Greece, PPC buys Romanian assets of Enel for 1.3 billion euros, SEE Energy News
PPC enters the finish line of the race to buy Enel’s assets in Romania. The Greeks should pay 1.3 billion euros, plus 500 to 600 million euros for the company’s debts.
Exclusive negotiations between the Greek company PPC and Enel for the purchase of the Italian group’s assets in Romania are coming to an end and the last round of negotiations was held, Greek media reports. They state that the price of the transaction is 1.3 billion euros.
Of this amount, around 500 million euros will be provided by PPC from its own funds, and the company will borrow from banks to finance the transaction with an additional 800 million euros.
The Greek company would also take over the debts of the Romanian subsidiary Enel, which amount to 500 to 600 million euros.
It will be PPC’s first acquisition outside of Greece when the deal closes.
Greek media also state that the negotiations are proceeding quickly and should be completed in a few days at the latest.
The sale of Enel’s Romanian assets is progressing in the right direction, and the transaction should be completed by the end of June, the CEO of the Italian utility group Enel, Francesco Starace, said in the middle of this month.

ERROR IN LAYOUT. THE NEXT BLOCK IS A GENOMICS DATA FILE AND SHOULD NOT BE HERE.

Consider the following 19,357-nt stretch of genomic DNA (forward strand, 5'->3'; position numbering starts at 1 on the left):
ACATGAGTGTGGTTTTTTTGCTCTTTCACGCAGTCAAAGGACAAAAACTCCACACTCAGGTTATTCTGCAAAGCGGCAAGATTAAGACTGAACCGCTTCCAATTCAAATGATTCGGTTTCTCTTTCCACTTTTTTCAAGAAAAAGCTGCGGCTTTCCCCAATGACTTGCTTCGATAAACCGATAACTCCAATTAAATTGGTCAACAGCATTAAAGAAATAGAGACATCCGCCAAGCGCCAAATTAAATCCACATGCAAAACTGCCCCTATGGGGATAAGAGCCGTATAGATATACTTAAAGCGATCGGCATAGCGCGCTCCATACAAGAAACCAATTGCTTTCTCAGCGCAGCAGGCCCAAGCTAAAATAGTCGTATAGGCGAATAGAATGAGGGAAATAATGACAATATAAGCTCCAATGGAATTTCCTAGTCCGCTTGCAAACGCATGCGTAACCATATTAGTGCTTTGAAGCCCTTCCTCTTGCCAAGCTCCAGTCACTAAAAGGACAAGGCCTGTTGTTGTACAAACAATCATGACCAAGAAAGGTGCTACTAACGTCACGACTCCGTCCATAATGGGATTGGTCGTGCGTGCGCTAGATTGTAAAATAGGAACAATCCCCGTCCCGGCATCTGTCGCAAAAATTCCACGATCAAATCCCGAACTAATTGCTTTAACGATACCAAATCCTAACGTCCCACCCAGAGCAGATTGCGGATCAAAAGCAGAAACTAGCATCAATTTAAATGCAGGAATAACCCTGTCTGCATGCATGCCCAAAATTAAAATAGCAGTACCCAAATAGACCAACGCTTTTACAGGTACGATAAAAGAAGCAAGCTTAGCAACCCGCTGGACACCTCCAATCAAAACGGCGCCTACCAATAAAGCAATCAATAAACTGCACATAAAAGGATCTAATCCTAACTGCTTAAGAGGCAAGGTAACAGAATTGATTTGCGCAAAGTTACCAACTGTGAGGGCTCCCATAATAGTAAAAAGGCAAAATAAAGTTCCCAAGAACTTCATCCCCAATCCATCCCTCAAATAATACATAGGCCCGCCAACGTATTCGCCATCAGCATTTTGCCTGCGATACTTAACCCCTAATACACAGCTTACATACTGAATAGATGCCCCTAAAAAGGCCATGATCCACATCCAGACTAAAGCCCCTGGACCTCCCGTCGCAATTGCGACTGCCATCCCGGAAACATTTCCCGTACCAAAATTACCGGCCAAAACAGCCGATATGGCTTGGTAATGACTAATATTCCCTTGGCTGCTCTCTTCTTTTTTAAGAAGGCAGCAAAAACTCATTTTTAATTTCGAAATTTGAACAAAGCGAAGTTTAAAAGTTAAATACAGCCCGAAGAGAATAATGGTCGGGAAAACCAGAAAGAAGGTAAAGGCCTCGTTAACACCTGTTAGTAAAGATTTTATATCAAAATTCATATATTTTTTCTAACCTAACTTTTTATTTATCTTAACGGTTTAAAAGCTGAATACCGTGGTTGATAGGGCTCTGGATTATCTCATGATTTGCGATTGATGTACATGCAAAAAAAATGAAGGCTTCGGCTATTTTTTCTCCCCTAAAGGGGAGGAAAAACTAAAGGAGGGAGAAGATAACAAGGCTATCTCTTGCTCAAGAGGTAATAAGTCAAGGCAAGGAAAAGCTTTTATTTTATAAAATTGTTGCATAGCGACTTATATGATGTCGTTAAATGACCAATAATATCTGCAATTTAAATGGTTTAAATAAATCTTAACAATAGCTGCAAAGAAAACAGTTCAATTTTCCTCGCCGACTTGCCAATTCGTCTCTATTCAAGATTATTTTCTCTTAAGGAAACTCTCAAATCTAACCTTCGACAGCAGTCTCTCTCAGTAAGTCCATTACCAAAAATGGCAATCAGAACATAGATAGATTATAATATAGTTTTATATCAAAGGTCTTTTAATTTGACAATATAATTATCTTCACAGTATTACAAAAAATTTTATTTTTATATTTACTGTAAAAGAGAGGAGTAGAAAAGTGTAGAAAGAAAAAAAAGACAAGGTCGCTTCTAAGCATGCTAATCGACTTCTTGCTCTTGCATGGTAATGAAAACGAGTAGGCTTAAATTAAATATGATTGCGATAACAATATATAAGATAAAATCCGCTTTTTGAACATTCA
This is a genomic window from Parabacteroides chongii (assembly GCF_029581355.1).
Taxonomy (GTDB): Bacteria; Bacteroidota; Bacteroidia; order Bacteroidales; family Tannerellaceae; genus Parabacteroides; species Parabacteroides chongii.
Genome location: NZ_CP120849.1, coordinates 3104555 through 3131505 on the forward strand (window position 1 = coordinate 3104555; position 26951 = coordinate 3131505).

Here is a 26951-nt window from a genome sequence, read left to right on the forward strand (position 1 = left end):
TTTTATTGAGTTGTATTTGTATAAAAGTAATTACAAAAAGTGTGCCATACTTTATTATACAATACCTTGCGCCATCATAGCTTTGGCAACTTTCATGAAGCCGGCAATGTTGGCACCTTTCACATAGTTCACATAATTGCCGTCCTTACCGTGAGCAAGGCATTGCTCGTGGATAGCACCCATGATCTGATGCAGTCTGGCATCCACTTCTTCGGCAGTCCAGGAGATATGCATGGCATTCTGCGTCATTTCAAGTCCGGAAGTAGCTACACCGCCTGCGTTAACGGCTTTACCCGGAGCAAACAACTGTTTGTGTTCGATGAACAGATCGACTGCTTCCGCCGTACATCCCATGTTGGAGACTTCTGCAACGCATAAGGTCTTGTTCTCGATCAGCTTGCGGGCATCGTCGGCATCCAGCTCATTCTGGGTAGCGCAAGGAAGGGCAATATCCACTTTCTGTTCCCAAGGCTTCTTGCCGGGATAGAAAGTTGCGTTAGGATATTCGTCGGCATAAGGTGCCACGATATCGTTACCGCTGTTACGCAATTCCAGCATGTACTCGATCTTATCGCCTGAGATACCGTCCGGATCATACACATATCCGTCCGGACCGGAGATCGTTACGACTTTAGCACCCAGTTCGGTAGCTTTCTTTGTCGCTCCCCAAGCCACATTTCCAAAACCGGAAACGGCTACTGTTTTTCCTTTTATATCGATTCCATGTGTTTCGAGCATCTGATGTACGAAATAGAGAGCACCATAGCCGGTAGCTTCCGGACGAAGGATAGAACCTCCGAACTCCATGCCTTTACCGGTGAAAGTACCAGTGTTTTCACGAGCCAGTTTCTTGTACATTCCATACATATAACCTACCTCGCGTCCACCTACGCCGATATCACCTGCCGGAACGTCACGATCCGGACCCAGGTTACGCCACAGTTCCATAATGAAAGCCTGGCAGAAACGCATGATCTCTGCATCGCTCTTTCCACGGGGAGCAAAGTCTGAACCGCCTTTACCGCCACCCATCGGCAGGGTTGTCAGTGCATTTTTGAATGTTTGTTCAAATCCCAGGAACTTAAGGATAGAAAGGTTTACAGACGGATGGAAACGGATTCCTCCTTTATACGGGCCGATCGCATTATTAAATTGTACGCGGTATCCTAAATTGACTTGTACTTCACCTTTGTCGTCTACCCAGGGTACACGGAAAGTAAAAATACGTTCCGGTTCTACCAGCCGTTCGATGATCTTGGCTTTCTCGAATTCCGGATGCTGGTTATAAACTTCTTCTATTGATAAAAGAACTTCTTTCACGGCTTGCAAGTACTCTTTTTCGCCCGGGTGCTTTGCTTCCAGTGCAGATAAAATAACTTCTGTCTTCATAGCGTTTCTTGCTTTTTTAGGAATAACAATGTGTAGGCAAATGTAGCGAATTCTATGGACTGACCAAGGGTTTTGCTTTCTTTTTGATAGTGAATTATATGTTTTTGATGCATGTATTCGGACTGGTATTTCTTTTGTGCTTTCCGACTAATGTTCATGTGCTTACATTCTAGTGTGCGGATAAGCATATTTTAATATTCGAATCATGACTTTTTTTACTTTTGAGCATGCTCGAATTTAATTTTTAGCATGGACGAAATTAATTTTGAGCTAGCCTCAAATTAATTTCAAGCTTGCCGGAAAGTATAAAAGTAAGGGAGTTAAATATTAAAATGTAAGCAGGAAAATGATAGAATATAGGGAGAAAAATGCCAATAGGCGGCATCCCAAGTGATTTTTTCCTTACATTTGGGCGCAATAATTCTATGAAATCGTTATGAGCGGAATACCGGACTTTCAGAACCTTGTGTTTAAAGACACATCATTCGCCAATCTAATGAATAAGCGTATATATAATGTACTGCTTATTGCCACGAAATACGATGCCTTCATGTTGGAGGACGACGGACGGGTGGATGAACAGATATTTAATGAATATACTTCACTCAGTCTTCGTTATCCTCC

Enel previously extended the period of exclusive negotiations with PPC until February 28.
The largest electricity company in Greece, Public Power Corp. (PPC), signed in mid-December 2022 an exclusivity agreement with the Italian company Enel for the potential purchase of its assets in Romania. PPC has considered acquisitions in Romania and Bulgaria as part of its efforts to expand abroad.
In November, on the occasion of the presentation of a new updated strategy, Enel announced that it intended to sell assets worth 21 billion euros to reduce net debt and focus on its presence in six countries. The bulk of the asset sale plan – targeting, among others, assets in Romania, Argentina and Peru – should be completed by the end of 2023.
– We decided to leave Romania because we have reached a point where it is difficult to achieve additional growth in the future. We have “saturated” the space for investment in networks and have reached – more or less – a position in the customer and production segment that no longer offers many opportunities for growth. So, the reason we are leaving is not because we don’t like the legal and regulatory framework in Romania, which is neither better nor worse than many others – Starače said at the time.
Enel in Romania operates in the sector of distribution and supply of electricity, production from renewable sources, but also in the field of innovative services, through the branch EnelX.
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